(CN) — A rare, smuggled fossil seized in a police raid in Sao Paulo, Brazil, is helping researchers learn more about pterosaurs, a group of crested, flying reptiles that lived 115 million years ago.
The fossil was diverted from an illegal sale — likely to a private collector or an unsuspecting museum in Europe or the U.S. — when police found it hidden in the ceiling of a warehouse near the port in the South American city in 2012, said Victor Beccari, a University of Sao Paulo researcher who co-wrote a study of the limestone-encased complete skeleton.
“It was about to be sold illegally,” Beccari said. “It’s a fossil we would lose to either a private collector or a museum that Brazilians would not have access to. For once, this beautiful fossil is on exhibition in a public institution.” The University of Sao Paulo took possession of the fossil in 2015.
The four-foot tall animal lived during the Early Cretaceous period about 115 million years ago, when South America was beginning to separate from Africa. At the time, a large lake existed between the continents. The pterosaur lived along the shore of the lake, Beccari said.
Before the police found the fossil, smugglers had ground away some of the sediment encasing the bones and cut the four-foot slab into six sections, which turned out to be a partial win. The procedure ground away some vertebra bone, but the slices allowed researchers to look at the bones in a way they wouldn’t have otherwise.
“We would never cut it, but in a way it kind of helped us to see a little bit more, to peek into the sediment using X-rays,” Beccari said.
Based on the anatomy and knowledge gained from similar species, the scientists believe the animal foraged in the forest for fruit and “hard” plant material such as seeds and pinecones.
“Much like a parrot nowadays,” Beccari said.
The research was published Wednesday in PLOS One, a peer-reviewed open access scientific journal.
The wingspan of the animal was about 9 feet, ranking it somewhere in the middle between the one-foot wingspan of Nemicolopterus crypticus to the 30-foot wingspans of Quetalcoatlus northopi, which was found in North America.
Northwest Brazil is rich with fossils, including pterosaurs, Beccari said.
“There are many species described there, many fossils there, but none of them are as complete as this one,” he said. “This one has the skull and the post-cranial soft tissue is preserved, which is usually the first thing to decay.”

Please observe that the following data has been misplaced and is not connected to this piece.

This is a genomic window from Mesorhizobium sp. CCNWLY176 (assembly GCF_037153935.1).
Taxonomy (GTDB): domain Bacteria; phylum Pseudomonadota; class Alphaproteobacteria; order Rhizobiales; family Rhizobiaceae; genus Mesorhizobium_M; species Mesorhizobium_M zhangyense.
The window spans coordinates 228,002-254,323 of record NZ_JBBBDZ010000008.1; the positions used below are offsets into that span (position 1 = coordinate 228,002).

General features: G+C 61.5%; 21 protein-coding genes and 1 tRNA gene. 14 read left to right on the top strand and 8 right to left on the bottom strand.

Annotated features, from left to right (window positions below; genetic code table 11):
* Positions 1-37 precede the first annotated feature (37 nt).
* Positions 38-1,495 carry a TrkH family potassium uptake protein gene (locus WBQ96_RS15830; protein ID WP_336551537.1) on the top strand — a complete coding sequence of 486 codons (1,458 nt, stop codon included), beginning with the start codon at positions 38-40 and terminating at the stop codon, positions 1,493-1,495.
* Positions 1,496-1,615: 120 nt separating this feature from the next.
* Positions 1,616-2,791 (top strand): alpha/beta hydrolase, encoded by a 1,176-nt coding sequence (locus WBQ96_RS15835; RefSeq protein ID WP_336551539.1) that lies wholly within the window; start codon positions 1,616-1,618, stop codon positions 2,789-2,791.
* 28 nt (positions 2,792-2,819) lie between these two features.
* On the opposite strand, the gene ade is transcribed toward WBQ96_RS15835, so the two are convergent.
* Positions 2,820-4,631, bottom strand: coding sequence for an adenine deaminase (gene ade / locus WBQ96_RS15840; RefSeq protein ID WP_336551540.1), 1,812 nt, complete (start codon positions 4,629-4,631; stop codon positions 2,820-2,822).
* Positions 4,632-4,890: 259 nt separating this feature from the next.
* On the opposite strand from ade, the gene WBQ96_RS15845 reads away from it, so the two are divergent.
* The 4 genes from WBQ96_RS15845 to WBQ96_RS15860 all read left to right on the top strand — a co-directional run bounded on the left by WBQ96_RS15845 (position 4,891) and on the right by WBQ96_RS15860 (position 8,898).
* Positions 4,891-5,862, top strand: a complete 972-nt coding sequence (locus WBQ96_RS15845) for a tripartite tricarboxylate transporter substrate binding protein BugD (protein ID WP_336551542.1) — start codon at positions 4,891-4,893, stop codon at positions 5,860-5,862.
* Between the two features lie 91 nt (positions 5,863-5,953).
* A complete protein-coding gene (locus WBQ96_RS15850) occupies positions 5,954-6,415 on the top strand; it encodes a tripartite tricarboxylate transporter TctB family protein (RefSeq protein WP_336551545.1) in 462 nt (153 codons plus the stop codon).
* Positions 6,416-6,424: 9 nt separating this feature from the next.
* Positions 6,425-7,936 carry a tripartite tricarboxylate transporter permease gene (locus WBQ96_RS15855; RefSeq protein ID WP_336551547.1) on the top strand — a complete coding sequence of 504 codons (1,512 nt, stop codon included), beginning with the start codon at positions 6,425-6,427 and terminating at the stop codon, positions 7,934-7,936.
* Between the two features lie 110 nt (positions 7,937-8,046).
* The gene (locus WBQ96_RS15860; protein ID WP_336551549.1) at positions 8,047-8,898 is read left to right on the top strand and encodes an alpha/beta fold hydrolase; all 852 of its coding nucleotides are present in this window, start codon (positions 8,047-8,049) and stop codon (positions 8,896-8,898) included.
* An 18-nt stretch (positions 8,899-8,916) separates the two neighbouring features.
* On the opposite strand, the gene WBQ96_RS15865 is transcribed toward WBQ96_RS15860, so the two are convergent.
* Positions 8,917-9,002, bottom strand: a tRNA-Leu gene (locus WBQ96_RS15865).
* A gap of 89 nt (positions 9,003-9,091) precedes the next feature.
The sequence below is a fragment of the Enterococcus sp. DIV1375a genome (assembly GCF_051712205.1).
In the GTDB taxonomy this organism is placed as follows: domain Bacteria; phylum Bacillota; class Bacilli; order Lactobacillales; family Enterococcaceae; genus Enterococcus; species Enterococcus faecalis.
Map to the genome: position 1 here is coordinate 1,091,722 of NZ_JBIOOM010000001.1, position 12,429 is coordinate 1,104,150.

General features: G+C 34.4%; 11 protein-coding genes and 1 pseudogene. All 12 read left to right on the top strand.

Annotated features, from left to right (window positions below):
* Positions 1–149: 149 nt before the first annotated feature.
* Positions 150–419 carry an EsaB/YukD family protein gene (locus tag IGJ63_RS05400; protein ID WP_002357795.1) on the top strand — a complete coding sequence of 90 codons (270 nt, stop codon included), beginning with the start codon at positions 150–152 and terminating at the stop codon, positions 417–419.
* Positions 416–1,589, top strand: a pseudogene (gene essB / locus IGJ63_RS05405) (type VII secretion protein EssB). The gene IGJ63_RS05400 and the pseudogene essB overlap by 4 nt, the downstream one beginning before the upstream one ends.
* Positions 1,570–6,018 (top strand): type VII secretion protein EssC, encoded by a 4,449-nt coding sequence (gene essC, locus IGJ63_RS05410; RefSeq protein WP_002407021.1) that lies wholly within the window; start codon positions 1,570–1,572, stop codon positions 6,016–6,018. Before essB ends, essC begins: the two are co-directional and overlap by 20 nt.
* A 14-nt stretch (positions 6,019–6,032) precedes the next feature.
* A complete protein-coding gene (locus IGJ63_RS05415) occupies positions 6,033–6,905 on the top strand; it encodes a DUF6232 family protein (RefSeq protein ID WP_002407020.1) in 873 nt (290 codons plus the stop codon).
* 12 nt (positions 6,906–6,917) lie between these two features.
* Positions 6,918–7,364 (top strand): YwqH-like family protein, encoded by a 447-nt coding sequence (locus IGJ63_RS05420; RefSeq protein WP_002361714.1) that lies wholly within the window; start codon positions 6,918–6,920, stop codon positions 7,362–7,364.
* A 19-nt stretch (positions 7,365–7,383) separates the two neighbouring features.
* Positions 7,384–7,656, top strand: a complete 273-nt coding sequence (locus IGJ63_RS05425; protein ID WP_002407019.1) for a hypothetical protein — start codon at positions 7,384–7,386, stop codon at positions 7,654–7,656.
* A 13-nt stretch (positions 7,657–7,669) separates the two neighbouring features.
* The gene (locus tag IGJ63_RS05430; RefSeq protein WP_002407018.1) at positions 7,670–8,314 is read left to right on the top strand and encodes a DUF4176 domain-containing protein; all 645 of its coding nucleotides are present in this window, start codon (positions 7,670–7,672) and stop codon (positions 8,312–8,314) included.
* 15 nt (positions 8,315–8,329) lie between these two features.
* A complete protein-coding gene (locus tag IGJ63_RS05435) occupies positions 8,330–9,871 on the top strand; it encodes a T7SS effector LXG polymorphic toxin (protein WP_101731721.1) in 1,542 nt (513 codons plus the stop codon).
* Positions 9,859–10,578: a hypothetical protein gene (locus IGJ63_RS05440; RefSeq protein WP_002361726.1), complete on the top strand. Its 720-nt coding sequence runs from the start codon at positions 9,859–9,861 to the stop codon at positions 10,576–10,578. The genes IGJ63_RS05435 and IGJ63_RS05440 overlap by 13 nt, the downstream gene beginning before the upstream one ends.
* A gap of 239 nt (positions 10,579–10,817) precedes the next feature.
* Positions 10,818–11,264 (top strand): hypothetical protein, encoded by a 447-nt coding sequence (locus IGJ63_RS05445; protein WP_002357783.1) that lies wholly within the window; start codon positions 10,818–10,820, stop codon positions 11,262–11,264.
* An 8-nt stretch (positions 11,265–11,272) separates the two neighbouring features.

Within few days, soft tissues are usually beyond preservation, because bacteria break down the flesh. This animal died in a very salty lake, sinking to the bottom where the water had very little oxygen. Bacteria that normally break down flesh need oxygen, and without it the pterosaur lay undisturbed until it was covered in silt and eventually fossilized.
Pterosaurs similar to this one are commonly found in China, Europe and Africa. The group is characterized by a huge fleshy crest on top of the head, which is supported by a thin bone sticking up from the forehead. The crest is 40% of the animal’s height, Beccari said.
Scientists are very lucky to have the specimen, which could have ended up in the black market or in the legal fossil trade, which can price out small museums. Fossil sales are legal in the U.S., though not for smuggled ones, and private collectors have deep pockets.
That raises the incentive for smuggling, which trickles all the way down to quarry workers in Brazil, who can sell one fossil on the black market and earn several month’s wages, Beccari said.
U.S. authorities regularly intercept illegal fossils aimed for the U.S. market.
In recent years, fossils have been returned to China, Iraq and Argentina, according to the Immigration and Customs Enforcement website. A Wyoming artifact dealer who was selling smuggled fossils was fined $25,000 and sentenced to two years of probation.
Next, Beccari and his colleagues will further study the biomechanics of the pterosaur to determine its feeding habits and flight ability. Co-authors on the study include Felipe Lima Pinheiro, Ivan Nunes, Luiz Eduardo Anelli, Octavio Mateus, and Fabiana Rodrigues Costa.
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